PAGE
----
The Tyranny of Distance by Geoffrey Blainey is a fascinating read. As the author describes in the introduction, the book started out life as a description of the transportation system of Australia, and gathered a bit more extra-transportational history as it took shape. As I read the book, the underpinnings of this focus on transportation are clearly evident, and it is these same underpinnings that actually provide a common theme throughout the history. Interesting too is the alternative look at some of the prevailing interpretations of history at the time the book was published, in 1966. I’m also enjoying its many references and comparisons to the United States.
There are a number of interesting tidbits in the book, and I’d like to share one with you. And it’s another point where Australia’s history crosses America’s. Americans were the first to invent a faster ocean going ship, referred to as a clipper ship. These ships were making record times from Liverpool to Melbourne, or more accurately, Port Phillip Heads. These clipper ships had captains that were like rock stars in their time, with their exploits being repeated far and wide. From page 119:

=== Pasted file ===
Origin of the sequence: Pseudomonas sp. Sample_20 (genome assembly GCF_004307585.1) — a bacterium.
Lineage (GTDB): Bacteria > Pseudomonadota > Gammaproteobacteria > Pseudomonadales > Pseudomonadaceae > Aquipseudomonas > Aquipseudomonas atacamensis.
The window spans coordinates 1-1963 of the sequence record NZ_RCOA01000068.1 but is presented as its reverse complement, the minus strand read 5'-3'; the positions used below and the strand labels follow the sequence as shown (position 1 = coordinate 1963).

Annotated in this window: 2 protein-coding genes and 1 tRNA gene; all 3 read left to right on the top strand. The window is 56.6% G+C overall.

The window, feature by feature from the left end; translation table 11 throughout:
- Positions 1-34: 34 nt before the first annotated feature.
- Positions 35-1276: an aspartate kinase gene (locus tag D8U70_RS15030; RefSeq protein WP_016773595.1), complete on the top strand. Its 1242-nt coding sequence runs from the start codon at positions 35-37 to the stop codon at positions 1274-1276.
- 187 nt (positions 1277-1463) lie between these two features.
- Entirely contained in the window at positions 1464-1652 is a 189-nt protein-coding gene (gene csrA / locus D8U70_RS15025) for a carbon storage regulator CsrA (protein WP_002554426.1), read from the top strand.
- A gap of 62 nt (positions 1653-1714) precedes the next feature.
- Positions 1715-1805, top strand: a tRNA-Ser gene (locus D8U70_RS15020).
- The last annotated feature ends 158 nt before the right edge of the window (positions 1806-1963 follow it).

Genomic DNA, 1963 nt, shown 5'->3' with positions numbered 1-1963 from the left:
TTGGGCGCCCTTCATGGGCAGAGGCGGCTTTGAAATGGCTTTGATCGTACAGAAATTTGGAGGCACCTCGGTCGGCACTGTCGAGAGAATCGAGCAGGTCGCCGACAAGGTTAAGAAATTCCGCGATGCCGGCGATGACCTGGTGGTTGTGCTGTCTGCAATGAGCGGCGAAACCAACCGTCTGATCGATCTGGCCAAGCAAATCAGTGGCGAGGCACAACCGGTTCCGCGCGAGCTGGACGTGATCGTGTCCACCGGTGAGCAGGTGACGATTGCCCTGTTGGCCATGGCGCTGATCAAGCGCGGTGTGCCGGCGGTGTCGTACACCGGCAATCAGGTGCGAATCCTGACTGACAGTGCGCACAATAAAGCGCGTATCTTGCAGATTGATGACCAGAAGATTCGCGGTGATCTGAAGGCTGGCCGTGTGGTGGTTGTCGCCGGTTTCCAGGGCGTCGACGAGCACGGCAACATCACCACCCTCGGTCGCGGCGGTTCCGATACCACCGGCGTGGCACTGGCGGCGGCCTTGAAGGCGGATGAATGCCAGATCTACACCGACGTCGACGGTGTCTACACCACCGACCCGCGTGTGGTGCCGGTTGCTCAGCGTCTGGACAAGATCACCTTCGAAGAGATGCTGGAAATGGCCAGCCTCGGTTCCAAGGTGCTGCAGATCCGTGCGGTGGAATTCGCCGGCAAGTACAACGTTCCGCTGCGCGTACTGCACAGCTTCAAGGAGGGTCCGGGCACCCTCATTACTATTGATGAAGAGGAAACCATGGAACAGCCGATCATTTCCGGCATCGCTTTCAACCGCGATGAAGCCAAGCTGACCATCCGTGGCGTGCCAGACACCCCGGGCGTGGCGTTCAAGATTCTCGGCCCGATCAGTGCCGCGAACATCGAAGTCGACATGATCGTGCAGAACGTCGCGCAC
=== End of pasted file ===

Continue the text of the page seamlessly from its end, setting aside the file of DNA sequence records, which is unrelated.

A legend arose that captains of clippers had such a craving for speed that when their ships were running before a high wind with an abnormally large spread of canvas they had to padlock the sails; otherwise the mates or sailors, terrified that the ships might founder, would have been tempted to take in sail and lessen the risk and thereby the speed. If ‘padlocking the halyards’ was acutally practised, then a change of wind in the night could have dismasted the ship while the captain was fumbling for the key. There is no evidence that padlocks were carried but the existence of the myth reflects the part played by reckless, driving captains in the heyday of clippers.
Speeds achieved by American clippers in the 1850’s, speeds probably never again acheived by sailing ships, came from the design of the clippers, the kind of cargoes they carried, their bold captains and big crews, the new short lived Great Circle route, the charts of Matthew Fontaine Maury, and above all the unusal economic incentive for speedy passages.